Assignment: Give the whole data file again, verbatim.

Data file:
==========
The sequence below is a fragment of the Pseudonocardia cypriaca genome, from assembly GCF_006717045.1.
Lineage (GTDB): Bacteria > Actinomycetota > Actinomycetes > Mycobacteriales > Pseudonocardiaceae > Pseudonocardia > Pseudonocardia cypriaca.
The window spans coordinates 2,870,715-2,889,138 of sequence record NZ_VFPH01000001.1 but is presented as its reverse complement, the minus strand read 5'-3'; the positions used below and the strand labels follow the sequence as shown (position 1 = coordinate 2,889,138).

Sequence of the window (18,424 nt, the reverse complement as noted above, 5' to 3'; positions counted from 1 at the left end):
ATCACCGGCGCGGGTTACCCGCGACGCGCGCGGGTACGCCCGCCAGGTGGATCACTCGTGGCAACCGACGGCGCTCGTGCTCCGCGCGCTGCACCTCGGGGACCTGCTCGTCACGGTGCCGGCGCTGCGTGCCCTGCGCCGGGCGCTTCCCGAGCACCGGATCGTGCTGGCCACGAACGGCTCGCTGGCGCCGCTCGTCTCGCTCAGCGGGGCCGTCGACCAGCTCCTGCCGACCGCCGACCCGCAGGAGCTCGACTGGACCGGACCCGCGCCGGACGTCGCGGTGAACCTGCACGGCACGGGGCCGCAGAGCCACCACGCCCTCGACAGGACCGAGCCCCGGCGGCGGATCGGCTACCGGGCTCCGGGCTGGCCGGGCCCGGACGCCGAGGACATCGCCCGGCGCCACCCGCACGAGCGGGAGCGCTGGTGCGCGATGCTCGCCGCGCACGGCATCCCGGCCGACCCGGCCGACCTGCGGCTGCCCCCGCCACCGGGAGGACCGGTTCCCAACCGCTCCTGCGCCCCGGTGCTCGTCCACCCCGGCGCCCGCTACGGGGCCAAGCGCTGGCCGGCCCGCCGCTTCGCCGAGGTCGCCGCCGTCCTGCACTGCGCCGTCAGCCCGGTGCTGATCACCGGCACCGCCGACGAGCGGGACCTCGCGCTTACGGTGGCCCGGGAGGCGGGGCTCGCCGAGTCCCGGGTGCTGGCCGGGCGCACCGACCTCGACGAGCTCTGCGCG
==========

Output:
The sequence below is a fragment of the Pseudonocardia cypriaca genome, from assembly GCF_006717045.1.
Lineage (GTDB): Bacteria > Actinomycetota > Actinomycetes > Mycobacteriales > Pseudonocardiaceae > Pseudonocardia > Pseudonocardia cypriaca.
The window spans coordinates 2,870,715-2,889,138 of sequence record NZ_VFPH01000001.1 but is presented as its reverse complement, the minus strand read 5'-3'; the positions used below and the strand labels follow the sequence as shown (position 1 = coordinate 2,889,138).

Sequence of the window (18,424 nt, the reverse complement as noted above, 5' to 3'; positions counted from 1 at the left end):
ATCACCGGCGCGGGTTACCCGCGACGCGCGCGGGTACGCCCGCCAGGTGGATCACTCGTGGCAACCGACGGCGCTCGTGCTCCGCGCGCTGCACCTCGGGGACCTGCTCGTCACGGTGCCGGCGCTGCGTGCCCTGCGCCGGGCGCTTCCCGAGCACCGGATCGTGCTGGCCACGAACGGCTCGCTGGCGCCGCTCGTCTCGCTCAGCGGGGCCGTCGACCAGCTCCTGCCGACCGCCGACCCGCAGGAGCTCGACTGGACCGGACCCGCGCCGGACGTCGCGGTGAACCTGCACGGCACGGGGCCGCAGAGCCACCACGCCCTCGACAGGACCGAGCCCCGGCGGCGGATCGGCTACCGGGCTCCGGGCTGGCCGGGCCCGGACGCCGAGGACATCGCCCGGCGCCACCCGCACGAGCGGGAGCGCTGGTGCGCGATGCTCGCCGCGCACGGCATCCCGGCCGACCCGGCCGACCTGCGGCTGCCCCCGCCACCGGGAGGACCGGTTCCCAACCGCTCCTGCGCCCCGGTGCTCGTCCACCCCGGCGCCCGCTACGGGGCCAAGCGCTGGCCGGCCCGCCGCTTCGCCGAGGTCGCCGCCGTCCTGCACTGCGCCGTCAGCCCGGTGCTGATCACCGGCACCGCCGACGAGCGGGACCTCGCGCTTACGGTGGCCCGGGAGGCGGGGCTCGCCGAGTCCCGGGTGCTGGCCGGGCGCACCGACCTCGACGAGCTCTGCGCG